Representing children arrested for criminal offenses
Children make mistakes. When a child commits a crime, they can be arrested or detained just like anyone else. When this occurs, it is important for the guardian or parent to consider the consequences that will affect their child. Depending on the seriousness of the crime, their child could face something as small as writing an essay to the devastating reality of being charged as an adult, saved for the most serious crimes. As a parent or guardian, your choice of an attorney is an important one. Your child’s future may be at stake. You need to pick an attorney that has the experience and skill to give the child the best chance of a positive conclusion. The Law Offices of George J. Mardinly is a seasoned law firm serving New Jersey. Over the years, our firm has fought for the future of juveniles who are arrested for crimes. If you need quality legal services, contact our firm. We will assess the matter and zealously represent the child. For a consultation to discuss a child’s legal troubles, contact The Law Offices of George J. Mardinly.
What is a juvenile crime?
In New Jersey, a juvenile is anyone under the age of 18. Even if a child turns 18 during a trial or proceedings, they will be tried as a juvenile, unless the crime calls for the consideration of adult consequences. Crimes that warrant the change in how a child is tried include murder, assault, and rape, just to name a few. These egregious offenses could upgrade a child to criminal court and even subject a child to serious jail time. For the most part, juvenile cases are heard in the Family Division of the Superior Court and are sealed in the party’s juvenile file.
How do most juvenile cases proceed?
In New Jersey, the caretaker will receive notice about the charges and the process forward. If the crime calls for it, a child may be waived up to criminal court. Simpler cases are sent to the Juvenile Conference Committee. This is a panel of volunteers selected by the family court to act on the judge’s behalf. In other cases, some courts will transfer the matter to a judicial referee, an attorney given the same legal authority as the Superior Court judge.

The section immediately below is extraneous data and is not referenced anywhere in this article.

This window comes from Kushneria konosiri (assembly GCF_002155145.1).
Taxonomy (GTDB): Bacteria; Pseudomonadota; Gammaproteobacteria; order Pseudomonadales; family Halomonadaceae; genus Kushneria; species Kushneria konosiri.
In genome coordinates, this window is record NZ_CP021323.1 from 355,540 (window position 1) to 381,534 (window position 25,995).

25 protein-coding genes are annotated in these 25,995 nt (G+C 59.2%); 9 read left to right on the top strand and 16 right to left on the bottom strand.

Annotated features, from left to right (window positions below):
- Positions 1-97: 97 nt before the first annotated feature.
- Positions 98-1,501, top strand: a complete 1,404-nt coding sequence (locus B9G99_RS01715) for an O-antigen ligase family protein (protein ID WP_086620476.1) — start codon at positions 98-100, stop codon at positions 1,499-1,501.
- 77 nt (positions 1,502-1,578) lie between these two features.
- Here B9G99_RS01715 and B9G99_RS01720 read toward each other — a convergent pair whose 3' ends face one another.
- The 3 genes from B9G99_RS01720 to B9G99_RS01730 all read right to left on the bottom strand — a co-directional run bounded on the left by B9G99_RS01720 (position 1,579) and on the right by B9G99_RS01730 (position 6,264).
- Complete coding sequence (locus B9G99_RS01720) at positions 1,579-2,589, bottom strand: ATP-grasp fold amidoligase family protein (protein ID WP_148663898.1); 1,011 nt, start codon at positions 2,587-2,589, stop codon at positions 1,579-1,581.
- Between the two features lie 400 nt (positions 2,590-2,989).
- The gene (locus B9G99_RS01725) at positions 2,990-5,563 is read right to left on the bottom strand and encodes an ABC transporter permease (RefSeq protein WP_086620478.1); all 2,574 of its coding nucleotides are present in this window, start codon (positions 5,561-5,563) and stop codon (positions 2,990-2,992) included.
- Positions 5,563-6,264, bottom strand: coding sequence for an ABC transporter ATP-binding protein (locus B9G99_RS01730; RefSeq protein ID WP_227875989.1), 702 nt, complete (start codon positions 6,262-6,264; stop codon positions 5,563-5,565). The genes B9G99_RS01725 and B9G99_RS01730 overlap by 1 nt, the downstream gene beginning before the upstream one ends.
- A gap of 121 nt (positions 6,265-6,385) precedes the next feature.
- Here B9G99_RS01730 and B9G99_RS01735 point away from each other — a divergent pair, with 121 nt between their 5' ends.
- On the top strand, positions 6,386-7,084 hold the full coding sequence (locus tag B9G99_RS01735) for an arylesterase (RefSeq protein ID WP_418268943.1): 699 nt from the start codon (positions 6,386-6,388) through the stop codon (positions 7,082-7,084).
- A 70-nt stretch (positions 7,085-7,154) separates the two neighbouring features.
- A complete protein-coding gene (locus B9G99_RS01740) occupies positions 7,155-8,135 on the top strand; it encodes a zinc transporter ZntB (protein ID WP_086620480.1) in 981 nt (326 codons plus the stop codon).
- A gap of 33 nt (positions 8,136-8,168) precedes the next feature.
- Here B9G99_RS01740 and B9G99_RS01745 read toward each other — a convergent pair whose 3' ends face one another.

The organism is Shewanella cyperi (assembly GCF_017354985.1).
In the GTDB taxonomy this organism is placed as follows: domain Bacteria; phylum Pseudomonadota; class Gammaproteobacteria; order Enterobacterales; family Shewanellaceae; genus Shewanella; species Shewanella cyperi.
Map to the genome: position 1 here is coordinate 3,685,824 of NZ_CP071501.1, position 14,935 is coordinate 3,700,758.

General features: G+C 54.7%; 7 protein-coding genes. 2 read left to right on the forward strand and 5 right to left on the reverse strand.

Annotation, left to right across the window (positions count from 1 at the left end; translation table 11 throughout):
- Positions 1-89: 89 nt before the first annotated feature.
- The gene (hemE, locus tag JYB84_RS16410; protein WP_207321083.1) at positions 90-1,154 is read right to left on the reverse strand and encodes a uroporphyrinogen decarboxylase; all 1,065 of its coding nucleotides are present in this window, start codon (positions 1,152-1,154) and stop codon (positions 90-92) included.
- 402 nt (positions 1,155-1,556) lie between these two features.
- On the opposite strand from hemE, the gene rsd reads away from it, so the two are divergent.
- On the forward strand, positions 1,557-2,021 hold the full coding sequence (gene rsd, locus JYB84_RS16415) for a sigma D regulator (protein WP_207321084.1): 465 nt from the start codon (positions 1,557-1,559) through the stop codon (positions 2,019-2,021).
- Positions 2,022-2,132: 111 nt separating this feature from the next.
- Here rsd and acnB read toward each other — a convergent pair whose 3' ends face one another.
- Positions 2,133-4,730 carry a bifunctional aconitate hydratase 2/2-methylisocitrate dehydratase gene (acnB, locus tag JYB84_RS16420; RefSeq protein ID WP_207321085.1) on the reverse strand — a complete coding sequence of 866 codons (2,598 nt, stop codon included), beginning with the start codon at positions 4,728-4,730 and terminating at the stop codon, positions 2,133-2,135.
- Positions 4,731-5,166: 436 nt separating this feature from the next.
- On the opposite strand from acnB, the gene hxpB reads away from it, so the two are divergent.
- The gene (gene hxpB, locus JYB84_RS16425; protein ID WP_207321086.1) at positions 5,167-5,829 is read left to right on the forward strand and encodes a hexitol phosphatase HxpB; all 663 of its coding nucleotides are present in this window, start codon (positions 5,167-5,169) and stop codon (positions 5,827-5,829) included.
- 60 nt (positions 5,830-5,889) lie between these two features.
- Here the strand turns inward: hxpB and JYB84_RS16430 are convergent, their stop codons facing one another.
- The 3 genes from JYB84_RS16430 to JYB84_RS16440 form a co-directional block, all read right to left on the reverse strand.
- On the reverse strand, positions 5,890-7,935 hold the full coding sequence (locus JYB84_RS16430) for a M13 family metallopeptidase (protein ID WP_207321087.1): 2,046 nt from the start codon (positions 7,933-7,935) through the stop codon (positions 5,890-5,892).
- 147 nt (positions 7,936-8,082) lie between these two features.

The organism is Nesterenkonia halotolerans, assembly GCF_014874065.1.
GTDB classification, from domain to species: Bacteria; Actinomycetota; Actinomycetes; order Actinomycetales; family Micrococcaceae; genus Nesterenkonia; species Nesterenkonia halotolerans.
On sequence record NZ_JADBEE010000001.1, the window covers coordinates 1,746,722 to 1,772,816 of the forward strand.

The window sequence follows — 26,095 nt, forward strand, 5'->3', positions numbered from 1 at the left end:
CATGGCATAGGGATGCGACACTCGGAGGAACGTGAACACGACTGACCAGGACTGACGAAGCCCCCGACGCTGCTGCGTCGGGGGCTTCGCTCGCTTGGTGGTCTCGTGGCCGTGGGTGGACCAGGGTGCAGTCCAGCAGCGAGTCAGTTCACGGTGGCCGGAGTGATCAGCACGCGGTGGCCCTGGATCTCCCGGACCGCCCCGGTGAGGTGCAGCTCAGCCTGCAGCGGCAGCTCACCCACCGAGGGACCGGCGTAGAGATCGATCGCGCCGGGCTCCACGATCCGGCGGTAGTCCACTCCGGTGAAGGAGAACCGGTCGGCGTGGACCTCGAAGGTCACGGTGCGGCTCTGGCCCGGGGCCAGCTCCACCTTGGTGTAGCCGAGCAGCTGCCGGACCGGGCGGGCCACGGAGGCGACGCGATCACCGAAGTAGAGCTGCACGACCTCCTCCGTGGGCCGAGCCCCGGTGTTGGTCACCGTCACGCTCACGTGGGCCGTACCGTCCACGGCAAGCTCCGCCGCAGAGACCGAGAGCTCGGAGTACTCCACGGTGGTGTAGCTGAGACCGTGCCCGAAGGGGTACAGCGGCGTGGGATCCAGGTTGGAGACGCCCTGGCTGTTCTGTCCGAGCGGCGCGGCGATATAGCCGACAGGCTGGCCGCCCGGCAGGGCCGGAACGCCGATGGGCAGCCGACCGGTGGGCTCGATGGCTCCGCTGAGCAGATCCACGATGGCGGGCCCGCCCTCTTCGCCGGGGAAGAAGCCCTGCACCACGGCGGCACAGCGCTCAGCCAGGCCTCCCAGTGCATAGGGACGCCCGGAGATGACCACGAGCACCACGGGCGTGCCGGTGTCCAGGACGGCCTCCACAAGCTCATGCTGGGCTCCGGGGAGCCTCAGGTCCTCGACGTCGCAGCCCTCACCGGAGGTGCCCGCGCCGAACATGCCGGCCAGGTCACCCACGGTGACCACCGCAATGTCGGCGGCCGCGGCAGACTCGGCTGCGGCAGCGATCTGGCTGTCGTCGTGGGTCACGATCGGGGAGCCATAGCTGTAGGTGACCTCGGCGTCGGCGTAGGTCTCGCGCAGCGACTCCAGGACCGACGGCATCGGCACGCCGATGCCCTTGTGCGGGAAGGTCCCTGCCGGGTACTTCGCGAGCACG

A child must have representation
Every child facing criminal charges must have zealous representation. While some adults choose to waive their right to counsel, this is not the case for juvenile cases. A parent or guardian is obligated to provide the child with an attorney. If they cannot afford one, they may request the use of a public defender. The standard for this is high. If the court believes that a parent or guardian can afford an attorney, they will most likely reject the request for support.
Contact a Monmouth County juvenile crime attorney
for over 20 years, The Law Offices of George J. Mardinly has successfully fought for the rights and future of juvenile clients in Monmouth County and across New Jersey. We understand the stress of seeing your child facing troubling matters. For effective legal services from an experienced law firm, contact The Law Offices of George J. Mardinly for a consultation to discuss your child’s legal situation.